Connor and Jack talk about a poem that was likely written hundreds of years ago (more on this in the podcast) by Jewish poet and philosopher Yehuda Halevi. More recently, it was featured in the Netflix original series, Godless. This episode contains a wide-ranging discussion of poetic translation, religion, and universality in poetry. Find us on facebook at: Find us on twitter at: You can always send us an e-mail with thoughts on this or any...


Episode #036 I Have Got To Stop Loving You So I Have Killed My Black Goat - Ai

Connor and Jack explore the fantastic poem "I Have Got To Stop Loving You So I Have Killed My Black Goat" by Ai. Connor and Jack talk about grotesque and profane images, and how they get us to the profound and sacred, and make a million references in order to talk about how images work, including Call Me By Your Name and Star Wars. Check out the poem below, or at this link: Read more about Ai here:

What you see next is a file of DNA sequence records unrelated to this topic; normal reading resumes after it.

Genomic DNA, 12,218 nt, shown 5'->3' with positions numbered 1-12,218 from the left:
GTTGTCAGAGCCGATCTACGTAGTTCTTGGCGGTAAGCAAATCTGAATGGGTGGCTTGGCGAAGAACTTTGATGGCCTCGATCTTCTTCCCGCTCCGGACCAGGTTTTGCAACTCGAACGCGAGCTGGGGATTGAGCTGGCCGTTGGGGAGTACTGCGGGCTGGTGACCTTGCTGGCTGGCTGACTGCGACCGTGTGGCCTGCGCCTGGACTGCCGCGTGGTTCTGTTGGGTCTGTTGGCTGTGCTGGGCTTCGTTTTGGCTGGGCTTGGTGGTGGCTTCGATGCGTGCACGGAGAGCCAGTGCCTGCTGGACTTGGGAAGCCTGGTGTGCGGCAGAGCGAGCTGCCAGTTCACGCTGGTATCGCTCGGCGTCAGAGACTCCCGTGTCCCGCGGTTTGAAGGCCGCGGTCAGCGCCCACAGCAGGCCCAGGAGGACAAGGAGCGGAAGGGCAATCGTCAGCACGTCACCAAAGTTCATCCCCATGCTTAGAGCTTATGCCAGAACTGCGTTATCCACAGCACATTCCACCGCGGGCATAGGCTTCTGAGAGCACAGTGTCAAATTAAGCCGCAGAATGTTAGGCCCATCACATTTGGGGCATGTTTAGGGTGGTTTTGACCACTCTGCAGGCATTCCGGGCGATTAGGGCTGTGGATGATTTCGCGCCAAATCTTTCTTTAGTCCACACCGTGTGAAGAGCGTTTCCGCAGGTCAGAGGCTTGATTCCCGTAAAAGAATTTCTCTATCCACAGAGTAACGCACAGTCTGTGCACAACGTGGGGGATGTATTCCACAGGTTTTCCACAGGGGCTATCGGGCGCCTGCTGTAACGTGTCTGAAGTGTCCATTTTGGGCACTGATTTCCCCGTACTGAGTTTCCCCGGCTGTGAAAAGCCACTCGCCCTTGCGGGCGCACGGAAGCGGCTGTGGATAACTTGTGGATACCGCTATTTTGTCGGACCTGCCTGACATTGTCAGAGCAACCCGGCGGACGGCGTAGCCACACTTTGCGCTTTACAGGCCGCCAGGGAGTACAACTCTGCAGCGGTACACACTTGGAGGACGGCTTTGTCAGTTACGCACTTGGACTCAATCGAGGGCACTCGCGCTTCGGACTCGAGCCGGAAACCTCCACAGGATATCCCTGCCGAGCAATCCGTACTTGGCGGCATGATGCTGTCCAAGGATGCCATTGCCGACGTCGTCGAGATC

Episode #035 Waiting for the Twelfth Reimagined [SPECIAL EPISODE]

While preparing for episode 26 of Close Talking on Kaveh Akbar's Waiting for the Twelfth, Jack stumbled onto a musical interpretation of the poem. As a special Poetry Month extra, here is a recording of Jack's sung version of Waiting for the Twelfth. Check out our episode discussing this poem, here: For more on Akbar: To check out his collection Calling a Wolf a Wolf:...


Episode #034 An American Sunrise - Joy Harjo

Connor and Jack discuss Joy Harjo's "An American Sunrise. Along the way Jack recommends a documentary, Connor gives his current hot take on form in poetry, and both think about the origins of blues, jazz, and rock and roll. Check out the poem below, or at this link: Find us on facebook at: Find us on twitter at: You can always send us an e-mail with thoughts on...